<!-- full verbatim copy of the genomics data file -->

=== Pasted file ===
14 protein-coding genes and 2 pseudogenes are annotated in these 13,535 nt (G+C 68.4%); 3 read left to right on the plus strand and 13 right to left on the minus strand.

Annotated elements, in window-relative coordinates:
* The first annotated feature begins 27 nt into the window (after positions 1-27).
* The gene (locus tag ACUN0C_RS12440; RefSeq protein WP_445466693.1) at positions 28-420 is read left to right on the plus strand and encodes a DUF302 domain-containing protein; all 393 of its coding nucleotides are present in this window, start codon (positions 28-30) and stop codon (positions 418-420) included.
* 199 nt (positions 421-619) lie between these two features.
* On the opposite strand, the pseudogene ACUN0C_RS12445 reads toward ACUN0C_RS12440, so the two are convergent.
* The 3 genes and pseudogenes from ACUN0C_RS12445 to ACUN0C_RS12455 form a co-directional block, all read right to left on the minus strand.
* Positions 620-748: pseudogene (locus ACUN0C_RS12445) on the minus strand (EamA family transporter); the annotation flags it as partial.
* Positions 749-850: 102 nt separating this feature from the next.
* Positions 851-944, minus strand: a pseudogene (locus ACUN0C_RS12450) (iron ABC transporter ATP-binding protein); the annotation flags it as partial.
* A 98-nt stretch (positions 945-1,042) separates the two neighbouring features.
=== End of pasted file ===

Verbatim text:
14 protein-coding genes and 2 pseudogenes are annotated in these 13,535 nt (G+C 68.4%); 3 read left to right on the plus strand and 13 right to left on the minus strand.

Annotated elements, in window-relative coordinates:
* The first annotated feature begins 27 nt into the window (after positions 1-27).
* The gene (locus tag ACUN0C_RS12440; RefSeq protein WP_445466693.1) at positions 28-420 is read left to right on the plus strand and encodes a DUF302 domain-containing protein; all 393 of its coding nucleotides are present in this window, start codon (positions 28-30) and stop codon (positions 418-420) included.
* 199 nt (positions 421-619) lie between these two features.
* On the opposite strand, the pseudogene ACUN0C_RS12445 reads toward ACUN0C_RS12440, so the two are convergent.
* The 3 genes and pseudogenes from ACUN0C_RS12445 to ACUN0C_RS12455 form a co-directional block, all read right to left on the minus strand.
* Positions 620-748: pseudogene (locus ACUN0C_RS12445) on the minus strand (EamA family transporter); the annotation flags it as partial.
* Positions 749-850: 102 nt separating this feature from the next.
* Positions 851-944, minus strand: a pseudogene (locus ACUN0C_RS12450) (iron ABC transporter ATP-binding protein); the annotation flags it as partial.
* A 98-nt stretch (positions 945-1,042) separates the two neighbouring features.